Emotional Intelligence and Change

Updated: Nov 1, 2019

So we know that "Emotional intelligence or EI is the ability to understand and manage your own emotions, and those of the people around you. People with a high degree of emotional intelligence know what they're feeling, what their emotions mean, and how these emotions can affect other people." And we know from Dan Goleman, an American psychologist who helped to popularize emotional intelligence, there are five key elements to it:

- Self-awareness.

- Self-regulation.

- Motivation.

- Empathy.

- Social skills.

Recent findings by the Harvard Business Review revealed that workers who describe themselves as mentally distant, or disengaged (a key indicator of burnout) had 37% more absenteeism, 49% more workplace accidents, and 60% more issues with accuracy and defects.

Therefore, organisations need emotionally intelligent leaders who know how to respond to a situation in a way that facilitates positive behaviours. This is particularly true during times of change, which, let's face it, is pretty much all the time.

During change there can be higher levels of stress as employees try to understand why things are changing, what's changing, how it's going to impact them and why they should get behind it. Often when there is a large change there is extra work as individuals try and keep up with their 'day job' and play their part in the change program (planning, testing, learning new skills, etc.). This adds more stress.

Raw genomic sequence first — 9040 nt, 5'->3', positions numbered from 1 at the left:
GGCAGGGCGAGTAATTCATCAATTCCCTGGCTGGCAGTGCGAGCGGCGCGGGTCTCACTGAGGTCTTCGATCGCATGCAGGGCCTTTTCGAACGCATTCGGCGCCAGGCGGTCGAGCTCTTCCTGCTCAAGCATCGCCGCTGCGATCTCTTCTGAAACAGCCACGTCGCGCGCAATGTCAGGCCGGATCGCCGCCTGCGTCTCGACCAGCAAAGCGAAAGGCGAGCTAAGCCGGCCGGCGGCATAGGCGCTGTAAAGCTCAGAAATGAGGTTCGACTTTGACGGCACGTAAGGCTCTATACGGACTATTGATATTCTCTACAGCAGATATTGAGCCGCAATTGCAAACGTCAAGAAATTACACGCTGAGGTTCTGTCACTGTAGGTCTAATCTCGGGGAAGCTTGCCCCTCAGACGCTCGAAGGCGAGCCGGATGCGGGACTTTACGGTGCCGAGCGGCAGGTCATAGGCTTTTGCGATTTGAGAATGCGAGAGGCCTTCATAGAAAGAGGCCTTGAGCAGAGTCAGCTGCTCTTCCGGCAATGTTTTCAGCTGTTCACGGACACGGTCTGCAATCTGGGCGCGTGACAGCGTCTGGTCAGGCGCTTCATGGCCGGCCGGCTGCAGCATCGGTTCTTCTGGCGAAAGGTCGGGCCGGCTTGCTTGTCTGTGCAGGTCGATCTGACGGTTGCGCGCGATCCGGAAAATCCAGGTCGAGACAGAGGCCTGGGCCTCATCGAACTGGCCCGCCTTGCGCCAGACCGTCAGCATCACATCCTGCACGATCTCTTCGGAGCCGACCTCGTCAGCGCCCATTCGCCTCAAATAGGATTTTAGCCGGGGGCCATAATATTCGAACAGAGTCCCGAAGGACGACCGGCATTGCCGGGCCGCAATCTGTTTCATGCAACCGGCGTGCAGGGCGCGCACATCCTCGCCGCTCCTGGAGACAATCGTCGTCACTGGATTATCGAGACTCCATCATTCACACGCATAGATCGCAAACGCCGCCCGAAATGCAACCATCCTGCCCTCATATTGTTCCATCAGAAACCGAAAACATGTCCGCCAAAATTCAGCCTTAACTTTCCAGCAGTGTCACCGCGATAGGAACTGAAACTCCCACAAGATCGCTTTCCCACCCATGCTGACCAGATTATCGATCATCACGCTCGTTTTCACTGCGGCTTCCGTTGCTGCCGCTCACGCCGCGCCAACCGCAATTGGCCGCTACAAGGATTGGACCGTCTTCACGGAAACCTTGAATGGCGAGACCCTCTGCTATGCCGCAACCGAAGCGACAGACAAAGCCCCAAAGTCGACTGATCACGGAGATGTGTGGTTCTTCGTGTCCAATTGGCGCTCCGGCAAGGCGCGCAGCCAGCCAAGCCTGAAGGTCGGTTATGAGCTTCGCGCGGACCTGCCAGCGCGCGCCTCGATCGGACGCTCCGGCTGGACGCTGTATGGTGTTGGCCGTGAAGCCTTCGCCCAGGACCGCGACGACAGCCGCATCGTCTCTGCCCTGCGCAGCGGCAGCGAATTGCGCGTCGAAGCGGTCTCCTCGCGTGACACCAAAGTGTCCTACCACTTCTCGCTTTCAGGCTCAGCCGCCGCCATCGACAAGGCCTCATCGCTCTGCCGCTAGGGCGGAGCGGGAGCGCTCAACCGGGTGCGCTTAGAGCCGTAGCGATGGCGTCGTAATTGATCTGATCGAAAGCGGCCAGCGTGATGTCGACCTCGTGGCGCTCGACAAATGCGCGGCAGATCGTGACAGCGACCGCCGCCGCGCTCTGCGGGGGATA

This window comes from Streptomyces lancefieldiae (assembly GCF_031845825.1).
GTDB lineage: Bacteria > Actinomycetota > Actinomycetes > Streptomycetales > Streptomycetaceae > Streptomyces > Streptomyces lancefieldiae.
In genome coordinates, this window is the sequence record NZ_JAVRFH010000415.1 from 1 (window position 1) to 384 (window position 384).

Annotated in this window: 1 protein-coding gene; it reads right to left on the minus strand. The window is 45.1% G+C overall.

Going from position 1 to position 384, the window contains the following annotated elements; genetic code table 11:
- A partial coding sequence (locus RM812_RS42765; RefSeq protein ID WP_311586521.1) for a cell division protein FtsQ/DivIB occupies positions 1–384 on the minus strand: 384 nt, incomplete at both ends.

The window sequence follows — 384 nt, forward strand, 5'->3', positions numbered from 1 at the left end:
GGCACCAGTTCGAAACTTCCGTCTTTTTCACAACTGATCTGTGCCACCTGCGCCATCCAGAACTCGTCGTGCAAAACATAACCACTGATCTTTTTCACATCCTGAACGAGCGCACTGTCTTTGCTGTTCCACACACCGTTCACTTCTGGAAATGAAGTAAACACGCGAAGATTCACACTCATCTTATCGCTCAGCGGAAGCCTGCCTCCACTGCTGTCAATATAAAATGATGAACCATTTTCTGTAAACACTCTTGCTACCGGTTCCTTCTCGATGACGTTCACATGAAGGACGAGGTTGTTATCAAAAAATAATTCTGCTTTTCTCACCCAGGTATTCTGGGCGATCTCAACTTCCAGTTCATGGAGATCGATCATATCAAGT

One of the skills of EI is motivation, as it happens it's also a key skill for successful change. Self-motivated leaders work consistently toward their goals, and they have extremely high standards for the quality of their work.

This is a great thing to have but if you lack awareness of how this behaviour can impact others during change e.g. if due to your high standards you start to look for who to blame instead of what you can learn, it actually becomes a demotivator for others. Or if you verbally attack others, make rushed or emotional decisions, stereotype people, or compromise their values then you are missing the self-regulation aspect which is all about staying in control.

People with high EI are good communicators because they have empathy and good social skills. Communication is a critical part of change and without understanding how the change impacts on others or even why they ought to engage you can't comunicate in a way that reduces the natural resistance to change.

Leading change requires many skills and capabilities, many of which can be learned and developed. Change Fitness, understanding the change process and the relationship to your change project, change management, communication and emotional intelligence - if you have all of these you are in a great position to effect successful and sustainable change.